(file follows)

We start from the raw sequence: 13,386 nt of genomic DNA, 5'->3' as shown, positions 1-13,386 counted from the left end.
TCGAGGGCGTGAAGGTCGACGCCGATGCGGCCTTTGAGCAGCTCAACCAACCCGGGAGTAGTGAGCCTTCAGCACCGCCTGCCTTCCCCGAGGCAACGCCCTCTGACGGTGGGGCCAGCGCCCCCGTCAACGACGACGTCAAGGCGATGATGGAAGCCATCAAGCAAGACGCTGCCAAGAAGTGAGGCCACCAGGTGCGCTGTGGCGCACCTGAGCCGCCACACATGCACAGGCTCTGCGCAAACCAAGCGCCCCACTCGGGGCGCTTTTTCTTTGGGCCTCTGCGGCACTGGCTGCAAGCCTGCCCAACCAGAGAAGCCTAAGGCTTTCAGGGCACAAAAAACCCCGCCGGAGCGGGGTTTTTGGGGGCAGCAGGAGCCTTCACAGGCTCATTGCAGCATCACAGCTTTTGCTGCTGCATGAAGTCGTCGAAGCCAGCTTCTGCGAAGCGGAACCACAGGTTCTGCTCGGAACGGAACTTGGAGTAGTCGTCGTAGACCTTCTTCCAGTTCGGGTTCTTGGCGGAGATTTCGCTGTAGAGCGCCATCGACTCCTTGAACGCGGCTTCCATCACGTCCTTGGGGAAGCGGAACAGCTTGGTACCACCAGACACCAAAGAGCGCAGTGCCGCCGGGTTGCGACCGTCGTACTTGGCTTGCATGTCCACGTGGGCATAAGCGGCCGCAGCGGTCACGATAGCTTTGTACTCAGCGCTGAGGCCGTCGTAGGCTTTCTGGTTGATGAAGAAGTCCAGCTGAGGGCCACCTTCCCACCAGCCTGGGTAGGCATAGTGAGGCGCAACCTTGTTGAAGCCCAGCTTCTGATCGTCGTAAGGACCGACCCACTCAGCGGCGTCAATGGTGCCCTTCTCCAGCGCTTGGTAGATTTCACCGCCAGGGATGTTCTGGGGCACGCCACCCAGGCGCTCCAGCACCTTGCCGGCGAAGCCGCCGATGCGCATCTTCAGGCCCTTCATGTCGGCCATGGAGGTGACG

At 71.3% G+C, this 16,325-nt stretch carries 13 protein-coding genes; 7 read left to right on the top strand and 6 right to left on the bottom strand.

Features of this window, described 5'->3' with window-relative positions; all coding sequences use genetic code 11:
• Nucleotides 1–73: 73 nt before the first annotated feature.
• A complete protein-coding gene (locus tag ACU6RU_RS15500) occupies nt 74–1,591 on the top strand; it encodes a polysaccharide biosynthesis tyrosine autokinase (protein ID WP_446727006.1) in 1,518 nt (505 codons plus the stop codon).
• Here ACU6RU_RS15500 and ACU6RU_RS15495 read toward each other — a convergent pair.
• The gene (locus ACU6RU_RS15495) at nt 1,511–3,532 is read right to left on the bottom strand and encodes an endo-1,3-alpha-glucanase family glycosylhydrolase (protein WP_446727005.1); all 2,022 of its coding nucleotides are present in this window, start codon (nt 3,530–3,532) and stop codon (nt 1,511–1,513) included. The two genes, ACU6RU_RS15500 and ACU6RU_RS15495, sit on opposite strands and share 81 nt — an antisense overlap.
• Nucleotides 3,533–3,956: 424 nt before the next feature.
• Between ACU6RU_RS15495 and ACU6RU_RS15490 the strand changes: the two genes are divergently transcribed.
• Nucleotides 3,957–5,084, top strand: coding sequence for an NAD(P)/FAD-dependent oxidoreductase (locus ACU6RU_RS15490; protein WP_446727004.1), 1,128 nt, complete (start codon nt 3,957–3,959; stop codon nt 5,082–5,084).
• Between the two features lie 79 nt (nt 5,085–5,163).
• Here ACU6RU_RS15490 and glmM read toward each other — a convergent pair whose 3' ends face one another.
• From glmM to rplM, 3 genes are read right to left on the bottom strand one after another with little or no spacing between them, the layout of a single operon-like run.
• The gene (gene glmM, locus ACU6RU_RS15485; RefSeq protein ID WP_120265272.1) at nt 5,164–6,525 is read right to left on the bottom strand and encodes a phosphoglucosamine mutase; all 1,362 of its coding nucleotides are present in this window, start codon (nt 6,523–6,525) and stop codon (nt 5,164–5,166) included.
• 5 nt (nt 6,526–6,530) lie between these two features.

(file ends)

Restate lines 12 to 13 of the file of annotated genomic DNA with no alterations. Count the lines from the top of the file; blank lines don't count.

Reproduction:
• Between the two features lie 79 nt (nt 5,085–5,163).
• Here ACU6RU_RS15490 and glmM read toward each other — a convergent pair whose 3' ends face one another.